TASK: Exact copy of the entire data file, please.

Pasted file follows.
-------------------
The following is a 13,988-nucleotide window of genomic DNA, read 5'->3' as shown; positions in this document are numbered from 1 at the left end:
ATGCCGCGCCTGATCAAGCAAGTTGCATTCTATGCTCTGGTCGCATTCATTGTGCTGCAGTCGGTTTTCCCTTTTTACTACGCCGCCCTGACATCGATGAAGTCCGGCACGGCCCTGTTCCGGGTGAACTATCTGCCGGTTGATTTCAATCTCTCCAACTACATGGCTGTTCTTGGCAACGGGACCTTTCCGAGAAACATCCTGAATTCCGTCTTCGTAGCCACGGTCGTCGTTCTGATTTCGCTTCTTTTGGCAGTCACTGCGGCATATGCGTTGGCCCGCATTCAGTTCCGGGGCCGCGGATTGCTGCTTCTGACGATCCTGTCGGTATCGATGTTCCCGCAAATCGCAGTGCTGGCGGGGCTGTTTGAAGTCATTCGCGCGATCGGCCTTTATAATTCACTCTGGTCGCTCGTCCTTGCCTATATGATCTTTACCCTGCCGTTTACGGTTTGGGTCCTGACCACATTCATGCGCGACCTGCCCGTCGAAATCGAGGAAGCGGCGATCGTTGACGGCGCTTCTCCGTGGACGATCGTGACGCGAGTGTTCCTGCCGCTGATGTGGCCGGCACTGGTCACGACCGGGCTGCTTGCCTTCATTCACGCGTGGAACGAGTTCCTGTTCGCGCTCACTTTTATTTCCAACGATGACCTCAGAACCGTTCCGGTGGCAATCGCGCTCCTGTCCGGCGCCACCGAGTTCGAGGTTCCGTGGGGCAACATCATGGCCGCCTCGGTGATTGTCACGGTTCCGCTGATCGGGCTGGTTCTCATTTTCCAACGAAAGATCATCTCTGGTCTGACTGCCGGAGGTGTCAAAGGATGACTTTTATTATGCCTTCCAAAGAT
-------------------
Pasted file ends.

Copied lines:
The following is a 13,988-nucleotide window of genomic DNA, read 5'->3' as shown; positions in this document are numbered from 1 at the left end:
ATGCCGCGCCTGATCAAGCAAGTTGCATTCTATGCTCTGGTCGCATTCATTGTGCTGCAGTCGGTTTTCCCTTTTTACTACGCCGCCCTGACATCGATGAAGTCCGGCACGGCCCTGTTCCGGGTGAACTATCTGCCGGTTGATTTCAATCTCTCCAACTACATGGCTGTTCTTGGCAACGGGACCTTTCCGAGAAACATCCTGAATTCCGTCTTCGTAGCCACGGTCGTCGTTCTGATTTCGCTTCTTTTGGCAGTCACTGCGGCATATGCGTTGGCCCGCATTCAGTTCCGGGGCCGCGGATTGCTGCTTCTGACGATCCTGTCGGTATCGATGTTCCCGCAAATCGCAGTGCTGGCGGGGCTGTTTGAAGTCATTCGCGCGATCGGCCTTTATAATTCACTCTGGTCGCTCGTCCTTGCCTATATGATCTTTACCCTGCCGTTTACGGTTTGGGTCCTGACCACATTCATGCGCGACCTGCCCGTCGAAATCGAGGAAGCGGCGATCGTTGACGGCGCTTCTCCGTGGACGATCGTGACGCGAGTGTTCCTGCCGCTGATGTGGCCGGCACTGGTCACGACCGGGCTGCTTGCCTTCATTCACGCGTGGAACGAGTTCCTGTTCGCGCTCACTTTTATTTCCAACGATGACCTCAGAACCGTTCCGGTGGCAATCGCGCTCCTGTCCGGCGCCACCGAGTTCGAGGTTCCGTGGGGCAACATCATGGCCGCCTCGGTGATTGTCACGGTTCCGCTGATCGGGCTGGTTCTCATTTTCCAACGAAAGATCATCTCTGGTCTGACTGCCGGAGGTGTCAAAGGATGACTTTTATTATGCCTTCCAAAGAT